Sports Medicine Research: In the Lab & In the Field: Is Early Passive Motion Necessary After Rotator Cuff Repairs? (Sports Med Res)


Thursday, February 16, 2012

Is Early Passive Motion Necessary After Rotator Cuff Repairs?

Is Early Passive Motion Exercise Necessary After Arthroscopic Rotator Cuff Repair?

Kim YS, Chung SW, Kim JY, Ok JH, Park I, Oh JH. Am J Sports Med. 2012 Jan 27. [Epub ahead of print]

Rotator cuff tears occur frequently and commonly require surgical repair to decrease pain and restore function.  The success of rotator cuff repairs widely varies and both clinicians and researchers have been examining causes for failed healing.  Post-op rehabilitation has been considered one of the limiting factors for successful rotator cuff healing specifically the amount of immobilization.  Early motion has been the standard treatment option following surgical repair to reduce joint stiffness but several animal studies have found improved tendon healing following longer amounts of immobilization.  Therefore, the objective of this randomized clinical trial was to determine if immobilization following rotator cuff repair improves functional outcomes and tendon healing in humans compared to early passive motion.  Kim et al. divided 105 small (< 1cm) to medium (1 to 3cm) sized rotator cuff repair patients into two groups (early passive motion and 4 to 5 weeks of immobilization).  Range of motion (ROM; forward flexion, internal and external rotation) and pain (visual analog scale) were measured at pre-op, 3-, 6-, and 12-months post-op. Three functional self-assessments were measured at 6 and 12 months.  Diagnostic ultrasound was used to evaluate tendon healing at 3 and 6 months. Additionally, computed tomography arthrography or magnetic resonance imaging was performed at 12-months post-op.  Following the first 4 to 5 weeks both groups received standardized rehabilitation.  The authors found that there were no group differences for ROM, pain, or functional assessment at any of the time points studied.  They also found that the re-tear rate was similar between groups: 12% in the early passive motion group and 18% in the immobilization group.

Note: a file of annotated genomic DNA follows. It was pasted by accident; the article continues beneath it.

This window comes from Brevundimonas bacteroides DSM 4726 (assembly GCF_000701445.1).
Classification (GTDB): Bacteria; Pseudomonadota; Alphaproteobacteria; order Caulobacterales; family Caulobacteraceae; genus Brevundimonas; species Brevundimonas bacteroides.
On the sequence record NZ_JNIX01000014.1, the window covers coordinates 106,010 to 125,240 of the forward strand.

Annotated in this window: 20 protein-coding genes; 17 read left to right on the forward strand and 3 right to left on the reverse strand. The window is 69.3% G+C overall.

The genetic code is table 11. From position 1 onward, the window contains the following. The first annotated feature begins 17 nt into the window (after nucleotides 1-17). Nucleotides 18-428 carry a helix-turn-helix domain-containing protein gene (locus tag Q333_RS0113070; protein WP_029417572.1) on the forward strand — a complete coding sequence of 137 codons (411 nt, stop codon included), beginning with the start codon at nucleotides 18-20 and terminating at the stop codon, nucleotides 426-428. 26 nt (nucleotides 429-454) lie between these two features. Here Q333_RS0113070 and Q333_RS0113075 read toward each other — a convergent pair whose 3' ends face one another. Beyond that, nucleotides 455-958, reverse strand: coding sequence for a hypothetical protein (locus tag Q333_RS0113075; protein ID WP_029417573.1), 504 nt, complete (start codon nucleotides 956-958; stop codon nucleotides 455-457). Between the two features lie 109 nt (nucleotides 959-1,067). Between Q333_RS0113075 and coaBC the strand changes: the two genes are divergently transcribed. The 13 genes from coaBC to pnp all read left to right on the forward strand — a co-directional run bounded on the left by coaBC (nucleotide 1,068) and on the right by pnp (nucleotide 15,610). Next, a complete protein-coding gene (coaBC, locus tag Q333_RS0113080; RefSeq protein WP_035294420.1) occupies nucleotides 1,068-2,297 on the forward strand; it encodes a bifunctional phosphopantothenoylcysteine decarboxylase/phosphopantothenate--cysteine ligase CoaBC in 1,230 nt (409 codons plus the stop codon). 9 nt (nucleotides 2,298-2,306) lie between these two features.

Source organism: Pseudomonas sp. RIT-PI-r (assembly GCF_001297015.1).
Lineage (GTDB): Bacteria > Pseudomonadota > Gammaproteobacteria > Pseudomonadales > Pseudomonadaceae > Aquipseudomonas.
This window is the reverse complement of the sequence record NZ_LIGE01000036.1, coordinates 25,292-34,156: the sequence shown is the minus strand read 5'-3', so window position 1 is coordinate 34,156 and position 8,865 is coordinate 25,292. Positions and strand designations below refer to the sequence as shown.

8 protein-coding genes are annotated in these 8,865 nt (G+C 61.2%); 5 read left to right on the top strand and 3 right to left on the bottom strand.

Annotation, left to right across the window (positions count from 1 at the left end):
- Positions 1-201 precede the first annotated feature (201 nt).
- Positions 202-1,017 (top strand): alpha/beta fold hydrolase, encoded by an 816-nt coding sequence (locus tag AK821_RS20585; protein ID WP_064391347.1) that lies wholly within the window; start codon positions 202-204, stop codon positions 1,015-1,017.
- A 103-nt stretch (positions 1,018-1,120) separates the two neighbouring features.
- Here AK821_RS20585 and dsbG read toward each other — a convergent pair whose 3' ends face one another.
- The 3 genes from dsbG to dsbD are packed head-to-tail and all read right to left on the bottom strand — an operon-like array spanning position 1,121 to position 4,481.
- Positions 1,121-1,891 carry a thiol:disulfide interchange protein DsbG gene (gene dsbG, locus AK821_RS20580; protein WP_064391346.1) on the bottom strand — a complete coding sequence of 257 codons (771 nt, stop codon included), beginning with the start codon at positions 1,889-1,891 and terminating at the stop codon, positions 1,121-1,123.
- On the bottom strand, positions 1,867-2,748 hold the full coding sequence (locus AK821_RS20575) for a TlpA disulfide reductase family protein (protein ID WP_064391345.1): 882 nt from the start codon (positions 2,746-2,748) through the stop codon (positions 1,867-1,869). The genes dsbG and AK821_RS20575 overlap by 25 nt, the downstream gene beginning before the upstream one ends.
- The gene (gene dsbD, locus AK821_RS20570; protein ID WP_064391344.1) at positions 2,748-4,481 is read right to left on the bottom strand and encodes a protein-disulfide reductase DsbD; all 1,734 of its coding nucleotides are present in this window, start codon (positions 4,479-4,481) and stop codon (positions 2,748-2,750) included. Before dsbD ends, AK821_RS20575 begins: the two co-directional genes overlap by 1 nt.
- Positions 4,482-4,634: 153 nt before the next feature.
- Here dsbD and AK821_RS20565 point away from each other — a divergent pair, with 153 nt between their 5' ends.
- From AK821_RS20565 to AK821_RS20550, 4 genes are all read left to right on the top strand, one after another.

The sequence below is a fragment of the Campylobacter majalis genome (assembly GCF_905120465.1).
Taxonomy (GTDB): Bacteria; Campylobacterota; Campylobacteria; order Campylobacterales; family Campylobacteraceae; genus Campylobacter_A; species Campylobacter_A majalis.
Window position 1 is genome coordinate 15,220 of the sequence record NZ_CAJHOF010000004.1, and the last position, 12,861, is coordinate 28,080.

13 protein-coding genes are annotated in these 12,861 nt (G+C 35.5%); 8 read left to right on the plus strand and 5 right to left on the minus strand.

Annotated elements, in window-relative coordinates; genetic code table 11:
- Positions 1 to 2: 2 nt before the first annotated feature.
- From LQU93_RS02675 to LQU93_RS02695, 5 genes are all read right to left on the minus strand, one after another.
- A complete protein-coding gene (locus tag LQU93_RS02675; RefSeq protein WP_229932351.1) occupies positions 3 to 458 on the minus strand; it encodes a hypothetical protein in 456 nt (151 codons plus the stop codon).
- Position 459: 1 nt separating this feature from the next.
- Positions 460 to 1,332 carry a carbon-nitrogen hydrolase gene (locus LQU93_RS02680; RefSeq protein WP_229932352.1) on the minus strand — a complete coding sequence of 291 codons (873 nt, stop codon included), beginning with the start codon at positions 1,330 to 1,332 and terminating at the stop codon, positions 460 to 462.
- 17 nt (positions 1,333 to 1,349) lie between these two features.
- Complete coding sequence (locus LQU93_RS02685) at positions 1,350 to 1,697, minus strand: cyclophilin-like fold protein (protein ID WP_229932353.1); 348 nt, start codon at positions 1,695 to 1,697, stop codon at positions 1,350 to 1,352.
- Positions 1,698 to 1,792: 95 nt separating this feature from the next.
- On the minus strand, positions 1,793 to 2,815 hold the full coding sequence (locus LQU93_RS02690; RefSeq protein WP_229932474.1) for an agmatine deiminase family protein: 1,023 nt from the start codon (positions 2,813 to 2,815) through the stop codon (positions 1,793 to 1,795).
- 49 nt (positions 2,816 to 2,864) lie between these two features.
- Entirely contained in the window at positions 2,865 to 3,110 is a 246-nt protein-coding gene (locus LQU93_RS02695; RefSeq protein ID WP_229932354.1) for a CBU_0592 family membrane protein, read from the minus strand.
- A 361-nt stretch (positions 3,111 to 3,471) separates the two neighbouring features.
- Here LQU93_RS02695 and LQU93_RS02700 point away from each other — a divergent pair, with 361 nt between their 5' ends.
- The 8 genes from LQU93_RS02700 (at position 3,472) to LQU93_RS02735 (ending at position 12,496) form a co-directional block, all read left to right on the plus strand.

This study was the first randomized clinical trial to examine the effectiveness of immobilization on rotator cuff healing.  Previous animal studies identified longer bouts of immobilization to improve supraspinatus tendon healing with no additional side effects of joint stiffness.  It was thought that longer immobilization would create an optimal environment to allow collagen and extracellular matrix to be laid down to improve tendon strength before motion was initiated.  Shoulder immobilization does not completely eliminate tension on the healing tendon although it does drastically reduce it.  Recent animal model studies have shown that complete removal of tension results in poor rotator cuff healing.  Therefore, the small amount of tension during immobilization was suggested to be beneficial.  However, this clinical trial did not support the animal findings.  There was no significant difference between the groups which suggest both treatments options are relatively successful.  Previous rational for early motion was adopted from knee and ankle joints due to complications with joint stiffness.  However, the shoulder is the most mobile joint in the body and the results of this study suggest that it can quickly improve after remobilization is started.  There were no reductions in shoulder ROM between the 2 groups at any of the time points.  This study suggests that immobilization is comparable to early motion for improving rotator cuff healing in humans.  What is the standard post-op protocol for your patients with rotator cuff repairs?  Have you had improved success with longer immobilization following rotator cuff repair?